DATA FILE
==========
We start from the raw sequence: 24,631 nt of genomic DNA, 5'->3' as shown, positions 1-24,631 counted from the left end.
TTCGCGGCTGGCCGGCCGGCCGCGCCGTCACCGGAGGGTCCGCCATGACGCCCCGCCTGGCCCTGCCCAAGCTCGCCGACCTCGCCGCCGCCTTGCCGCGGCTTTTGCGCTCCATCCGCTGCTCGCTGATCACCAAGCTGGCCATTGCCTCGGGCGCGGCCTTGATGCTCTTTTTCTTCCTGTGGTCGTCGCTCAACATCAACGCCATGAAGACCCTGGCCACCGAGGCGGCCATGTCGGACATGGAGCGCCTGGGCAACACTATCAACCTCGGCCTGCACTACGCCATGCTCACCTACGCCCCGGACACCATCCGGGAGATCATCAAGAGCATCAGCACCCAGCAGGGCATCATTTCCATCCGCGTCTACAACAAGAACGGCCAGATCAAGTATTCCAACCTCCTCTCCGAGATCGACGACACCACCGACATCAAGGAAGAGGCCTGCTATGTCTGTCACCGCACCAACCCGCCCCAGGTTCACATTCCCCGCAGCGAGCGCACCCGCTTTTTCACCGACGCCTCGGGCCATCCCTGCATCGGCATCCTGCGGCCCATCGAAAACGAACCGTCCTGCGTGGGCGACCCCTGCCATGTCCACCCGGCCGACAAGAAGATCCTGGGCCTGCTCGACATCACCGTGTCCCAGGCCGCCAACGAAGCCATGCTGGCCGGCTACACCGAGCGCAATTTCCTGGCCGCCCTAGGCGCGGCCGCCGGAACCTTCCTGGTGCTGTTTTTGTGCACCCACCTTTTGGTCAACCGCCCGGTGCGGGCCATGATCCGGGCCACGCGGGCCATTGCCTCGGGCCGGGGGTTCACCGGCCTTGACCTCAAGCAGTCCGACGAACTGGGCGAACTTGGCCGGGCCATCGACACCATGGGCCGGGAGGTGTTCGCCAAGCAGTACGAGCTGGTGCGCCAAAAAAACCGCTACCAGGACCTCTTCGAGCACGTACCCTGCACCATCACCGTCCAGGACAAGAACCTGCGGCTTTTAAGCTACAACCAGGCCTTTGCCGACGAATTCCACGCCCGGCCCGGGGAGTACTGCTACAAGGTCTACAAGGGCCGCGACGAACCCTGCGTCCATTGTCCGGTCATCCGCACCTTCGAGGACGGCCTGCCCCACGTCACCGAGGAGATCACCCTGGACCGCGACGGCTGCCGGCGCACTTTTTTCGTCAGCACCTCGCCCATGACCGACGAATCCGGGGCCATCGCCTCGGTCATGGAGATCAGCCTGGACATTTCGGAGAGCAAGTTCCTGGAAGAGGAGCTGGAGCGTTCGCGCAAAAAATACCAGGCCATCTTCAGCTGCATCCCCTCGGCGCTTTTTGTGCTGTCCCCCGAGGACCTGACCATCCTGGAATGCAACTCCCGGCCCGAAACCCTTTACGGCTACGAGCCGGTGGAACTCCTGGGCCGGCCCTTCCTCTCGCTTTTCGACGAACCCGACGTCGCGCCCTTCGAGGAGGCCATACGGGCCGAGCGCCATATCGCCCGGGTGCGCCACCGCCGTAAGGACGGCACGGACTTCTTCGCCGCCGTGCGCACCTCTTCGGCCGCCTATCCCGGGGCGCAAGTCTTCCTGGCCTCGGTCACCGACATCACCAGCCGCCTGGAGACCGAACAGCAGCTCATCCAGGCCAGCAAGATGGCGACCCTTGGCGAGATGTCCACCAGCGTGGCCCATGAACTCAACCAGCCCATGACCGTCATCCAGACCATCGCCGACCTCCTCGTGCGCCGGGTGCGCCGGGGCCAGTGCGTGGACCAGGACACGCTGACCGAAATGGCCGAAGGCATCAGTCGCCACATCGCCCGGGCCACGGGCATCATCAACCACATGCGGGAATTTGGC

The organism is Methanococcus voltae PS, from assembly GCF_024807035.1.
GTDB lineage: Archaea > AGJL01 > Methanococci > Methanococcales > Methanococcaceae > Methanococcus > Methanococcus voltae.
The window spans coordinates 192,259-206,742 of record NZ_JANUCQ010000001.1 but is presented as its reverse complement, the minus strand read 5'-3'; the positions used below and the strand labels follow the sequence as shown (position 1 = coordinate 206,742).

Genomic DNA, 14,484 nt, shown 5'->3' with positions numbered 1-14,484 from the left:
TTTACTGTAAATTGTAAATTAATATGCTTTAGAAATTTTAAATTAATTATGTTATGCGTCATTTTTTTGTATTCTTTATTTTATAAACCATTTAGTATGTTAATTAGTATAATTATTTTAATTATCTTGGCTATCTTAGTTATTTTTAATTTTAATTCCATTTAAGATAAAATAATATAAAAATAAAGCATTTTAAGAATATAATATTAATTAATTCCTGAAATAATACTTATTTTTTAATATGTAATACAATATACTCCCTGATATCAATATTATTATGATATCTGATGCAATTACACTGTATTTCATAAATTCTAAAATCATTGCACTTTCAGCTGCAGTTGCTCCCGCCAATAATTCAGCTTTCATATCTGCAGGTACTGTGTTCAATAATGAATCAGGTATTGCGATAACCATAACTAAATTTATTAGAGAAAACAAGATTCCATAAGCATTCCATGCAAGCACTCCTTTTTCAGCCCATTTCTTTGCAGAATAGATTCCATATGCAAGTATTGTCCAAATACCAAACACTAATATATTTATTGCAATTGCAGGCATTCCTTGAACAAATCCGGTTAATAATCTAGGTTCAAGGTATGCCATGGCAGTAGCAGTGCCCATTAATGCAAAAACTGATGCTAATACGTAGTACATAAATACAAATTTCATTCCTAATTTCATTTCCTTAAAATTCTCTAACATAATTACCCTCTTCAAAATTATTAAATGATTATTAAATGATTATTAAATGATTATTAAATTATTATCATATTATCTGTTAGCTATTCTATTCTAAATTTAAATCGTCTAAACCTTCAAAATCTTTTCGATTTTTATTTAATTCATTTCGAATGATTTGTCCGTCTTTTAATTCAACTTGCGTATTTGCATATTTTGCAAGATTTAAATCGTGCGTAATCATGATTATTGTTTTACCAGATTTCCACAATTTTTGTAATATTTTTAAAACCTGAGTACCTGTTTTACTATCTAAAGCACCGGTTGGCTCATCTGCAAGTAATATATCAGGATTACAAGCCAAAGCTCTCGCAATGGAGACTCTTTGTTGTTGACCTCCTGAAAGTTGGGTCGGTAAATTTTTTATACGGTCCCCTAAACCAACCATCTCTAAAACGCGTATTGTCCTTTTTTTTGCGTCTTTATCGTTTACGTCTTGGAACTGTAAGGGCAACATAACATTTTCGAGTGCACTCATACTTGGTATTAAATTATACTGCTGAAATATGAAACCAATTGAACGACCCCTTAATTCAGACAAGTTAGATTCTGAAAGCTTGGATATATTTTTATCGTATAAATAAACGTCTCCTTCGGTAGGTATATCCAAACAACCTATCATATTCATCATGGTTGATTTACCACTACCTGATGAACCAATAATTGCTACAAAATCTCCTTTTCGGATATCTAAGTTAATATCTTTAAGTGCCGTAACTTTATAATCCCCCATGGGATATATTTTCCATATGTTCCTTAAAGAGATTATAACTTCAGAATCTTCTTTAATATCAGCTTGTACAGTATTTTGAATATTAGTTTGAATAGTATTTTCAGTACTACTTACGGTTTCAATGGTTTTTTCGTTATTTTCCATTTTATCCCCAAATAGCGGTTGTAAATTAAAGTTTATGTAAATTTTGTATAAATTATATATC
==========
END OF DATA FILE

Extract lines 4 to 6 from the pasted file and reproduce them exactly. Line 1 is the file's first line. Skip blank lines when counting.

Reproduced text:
GTDB lineage: Archaea > AGJL01 > Methanococci > Methanococcales > Methanococcaceae > Methanococcus > Methanococcus voltae.
The window spans coordinates 192,259-206,742 of record NZ_JANUCQ010000001.1 but is presented as its reverse complement, the minus strand read 5'-3'; the positions used below and the strand labels follow the sequence as shown (position 1 = coordinate 206,742).

Genomic DNA, 14,484 nt, shown 5'->3' with positions numbered 1-14,484 from the left: